Maraca Media-John O'Mara

Freelance copywriter and blogger, shakin' and rockin' it

Tag: Santers

Rockin’ at The Knob

For anyone who hasn’t lived in Toronto, Scarborough (or as it has been slagged, for decades, Scarberia) is part of the Greater Toronto Area and has been either a suburb of T-O or a city in its own right.

Back in the early ’80s Toronto’s Best Rock, Q107, posed this question:

“What’s the definition of a cultural event in Scarborough?”

Answer…Goddo at the Knob.

Toronto’s hard rockers Goddo played the Knob Hill Hotel dozens of times. I saw them once at that suburban venue and to this day, two memories remain. As I and my friends Gord Howard and Alfie Petitti were paying the cover charge in the lobby, one patron staggered out of the showroom and vomited at our feet.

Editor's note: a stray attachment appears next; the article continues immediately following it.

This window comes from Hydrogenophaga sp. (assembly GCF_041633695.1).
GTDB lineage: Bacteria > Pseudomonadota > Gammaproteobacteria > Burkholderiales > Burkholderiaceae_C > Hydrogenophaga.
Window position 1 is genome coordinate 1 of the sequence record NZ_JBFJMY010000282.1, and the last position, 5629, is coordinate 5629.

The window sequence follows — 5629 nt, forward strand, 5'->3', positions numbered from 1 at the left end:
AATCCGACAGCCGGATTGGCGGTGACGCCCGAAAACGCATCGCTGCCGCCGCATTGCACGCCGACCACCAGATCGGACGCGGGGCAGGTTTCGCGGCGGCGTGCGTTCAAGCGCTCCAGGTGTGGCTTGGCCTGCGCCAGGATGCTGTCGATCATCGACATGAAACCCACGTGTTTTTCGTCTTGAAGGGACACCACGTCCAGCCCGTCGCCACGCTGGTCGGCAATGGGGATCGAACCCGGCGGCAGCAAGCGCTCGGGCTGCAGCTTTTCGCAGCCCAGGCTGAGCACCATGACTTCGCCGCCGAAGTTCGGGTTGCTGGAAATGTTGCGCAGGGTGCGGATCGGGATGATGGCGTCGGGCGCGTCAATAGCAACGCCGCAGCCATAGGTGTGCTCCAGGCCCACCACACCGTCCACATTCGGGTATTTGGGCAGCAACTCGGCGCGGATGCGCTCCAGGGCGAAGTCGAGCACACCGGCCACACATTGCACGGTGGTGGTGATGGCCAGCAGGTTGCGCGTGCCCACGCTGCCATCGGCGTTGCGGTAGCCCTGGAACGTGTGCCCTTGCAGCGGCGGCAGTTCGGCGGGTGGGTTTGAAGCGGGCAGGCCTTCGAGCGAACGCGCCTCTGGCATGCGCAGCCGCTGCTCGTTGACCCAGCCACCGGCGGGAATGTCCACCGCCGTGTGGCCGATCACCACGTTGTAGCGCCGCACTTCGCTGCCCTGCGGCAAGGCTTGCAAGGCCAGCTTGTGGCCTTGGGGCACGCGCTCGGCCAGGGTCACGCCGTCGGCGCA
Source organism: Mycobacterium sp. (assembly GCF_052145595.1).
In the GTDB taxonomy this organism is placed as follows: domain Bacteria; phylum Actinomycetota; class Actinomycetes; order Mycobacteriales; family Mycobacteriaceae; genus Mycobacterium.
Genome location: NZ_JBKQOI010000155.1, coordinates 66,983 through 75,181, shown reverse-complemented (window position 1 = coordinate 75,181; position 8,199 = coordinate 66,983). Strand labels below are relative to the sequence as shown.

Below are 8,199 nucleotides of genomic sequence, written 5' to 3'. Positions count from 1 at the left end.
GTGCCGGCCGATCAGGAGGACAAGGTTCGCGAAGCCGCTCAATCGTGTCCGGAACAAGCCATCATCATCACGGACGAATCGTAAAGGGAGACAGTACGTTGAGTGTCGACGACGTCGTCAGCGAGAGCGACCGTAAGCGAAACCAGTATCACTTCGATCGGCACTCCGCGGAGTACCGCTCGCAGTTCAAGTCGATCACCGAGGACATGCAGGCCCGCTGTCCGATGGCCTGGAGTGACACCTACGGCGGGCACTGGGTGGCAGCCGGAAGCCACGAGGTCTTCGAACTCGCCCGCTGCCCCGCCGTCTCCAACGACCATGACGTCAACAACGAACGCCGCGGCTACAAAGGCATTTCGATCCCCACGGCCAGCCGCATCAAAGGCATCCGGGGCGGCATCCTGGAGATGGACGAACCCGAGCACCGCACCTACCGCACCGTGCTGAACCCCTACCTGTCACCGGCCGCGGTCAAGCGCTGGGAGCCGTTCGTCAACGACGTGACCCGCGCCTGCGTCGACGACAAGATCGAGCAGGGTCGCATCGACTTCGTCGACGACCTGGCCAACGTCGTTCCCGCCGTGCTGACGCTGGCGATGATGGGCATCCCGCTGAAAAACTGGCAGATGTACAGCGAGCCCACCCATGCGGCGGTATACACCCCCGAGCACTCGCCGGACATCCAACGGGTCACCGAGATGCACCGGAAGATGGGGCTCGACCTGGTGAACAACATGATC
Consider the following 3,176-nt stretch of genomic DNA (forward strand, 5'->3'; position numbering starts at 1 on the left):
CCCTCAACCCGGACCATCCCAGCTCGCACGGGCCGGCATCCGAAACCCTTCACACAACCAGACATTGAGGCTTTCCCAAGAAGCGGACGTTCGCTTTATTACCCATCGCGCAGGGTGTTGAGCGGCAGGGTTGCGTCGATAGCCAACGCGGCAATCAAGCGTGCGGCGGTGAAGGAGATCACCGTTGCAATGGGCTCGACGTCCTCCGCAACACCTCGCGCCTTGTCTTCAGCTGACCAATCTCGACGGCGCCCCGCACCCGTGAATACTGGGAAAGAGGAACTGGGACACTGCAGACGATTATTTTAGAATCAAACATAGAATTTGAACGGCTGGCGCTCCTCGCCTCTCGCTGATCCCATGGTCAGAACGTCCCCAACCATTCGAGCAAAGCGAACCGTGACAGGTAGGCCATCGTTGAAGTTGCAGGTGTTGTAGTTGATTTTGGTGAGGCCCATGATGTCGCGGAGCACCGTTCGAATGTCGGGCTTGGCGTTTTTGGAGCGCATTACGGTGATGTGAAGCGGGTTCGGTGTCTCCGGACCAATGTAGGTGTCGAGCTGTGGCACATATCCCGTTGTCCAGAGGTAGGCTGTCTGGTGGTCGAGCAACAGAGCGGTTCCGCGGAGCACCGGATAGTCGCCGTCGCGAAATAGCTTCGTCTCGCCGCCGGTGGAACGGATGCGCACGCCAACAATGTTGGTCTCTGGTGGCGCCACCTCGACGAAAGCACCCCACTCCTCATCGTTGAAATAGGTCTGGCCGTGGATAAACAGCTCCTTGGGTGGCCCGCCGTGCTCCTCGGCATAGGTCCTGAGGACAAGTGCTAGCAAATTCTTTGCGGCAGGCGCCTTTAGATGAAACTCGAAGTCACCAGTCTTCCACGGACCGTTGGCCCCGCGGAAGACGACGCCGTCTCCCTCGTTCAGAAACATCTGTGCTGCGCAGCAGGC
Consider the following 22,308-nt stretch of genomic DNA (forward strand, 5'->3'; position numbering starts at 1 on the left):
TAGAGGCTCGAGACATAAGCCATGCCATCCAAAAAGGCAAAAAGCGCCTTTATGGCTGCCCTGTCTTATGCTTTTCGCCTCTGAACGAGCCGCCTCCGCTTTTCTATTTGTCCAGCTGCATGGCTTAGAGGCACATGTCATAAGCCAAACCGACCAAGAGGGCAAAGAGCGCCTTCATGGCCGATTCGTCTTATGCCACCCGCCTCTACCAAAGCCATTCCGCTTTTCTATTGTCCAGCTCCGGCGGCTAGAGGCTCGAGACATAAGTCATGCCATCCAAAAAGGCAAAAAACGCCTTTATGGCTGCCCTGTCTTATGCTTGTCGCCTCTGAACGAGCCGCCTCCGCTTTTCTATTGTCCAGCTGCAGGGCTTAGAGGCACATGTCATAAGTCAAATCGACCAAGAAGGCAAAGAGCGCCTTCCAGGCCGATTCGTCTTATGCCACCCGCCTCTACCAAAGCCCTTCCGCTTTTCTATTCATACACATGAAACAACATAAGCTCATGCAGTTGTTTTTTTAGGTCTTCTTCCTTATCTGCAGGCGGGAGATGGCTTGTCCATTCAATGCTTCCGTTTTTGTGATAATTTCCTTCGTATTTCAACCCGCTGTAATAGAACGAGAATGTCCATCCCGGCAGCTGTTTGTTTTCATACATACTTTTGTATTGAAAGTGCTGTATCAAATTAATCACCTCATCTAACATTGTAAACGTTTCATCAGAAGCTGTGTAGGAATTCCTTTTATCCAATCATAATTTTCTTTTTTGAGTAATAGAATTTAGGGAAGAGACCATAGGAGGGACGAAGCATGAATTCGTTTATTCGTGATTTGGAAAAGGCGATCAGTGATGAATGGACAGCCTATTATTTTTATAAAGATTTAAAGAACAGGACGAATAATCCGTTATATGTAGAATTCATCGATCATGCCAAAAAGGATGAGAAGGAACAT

Welcome to The Knob.

The other memory? Even though it was the early ’80s, Greg Godovitz introduced Goddo’s tune ‘Under My Hat” as such…

“This is a song you all should know because we’ve been playing it for so fucking long.”

I’ll cut Greg, Gino and Doug some slack. Maybe an off night. Maybe Greg had a shitty day.

But the Knob was my rock club during my days at Centennial College, when I aspired to be a writer for Rolling Stone, sitting in Stevie Nicks’s living room and starting my profile of Stevie with colourful descriptions of the decor, the surrounding area or whatever pets Stevie may have owned at the time.

I did arrange for an interview with Canada’s Metal Queen, Lee Aaron, and got to know Karen (real name Karen Greening) and hang out with her and the band in their suite at the Knob between sets. Guitarist George Bernhardt was surprised that I wanted to chat with him as well.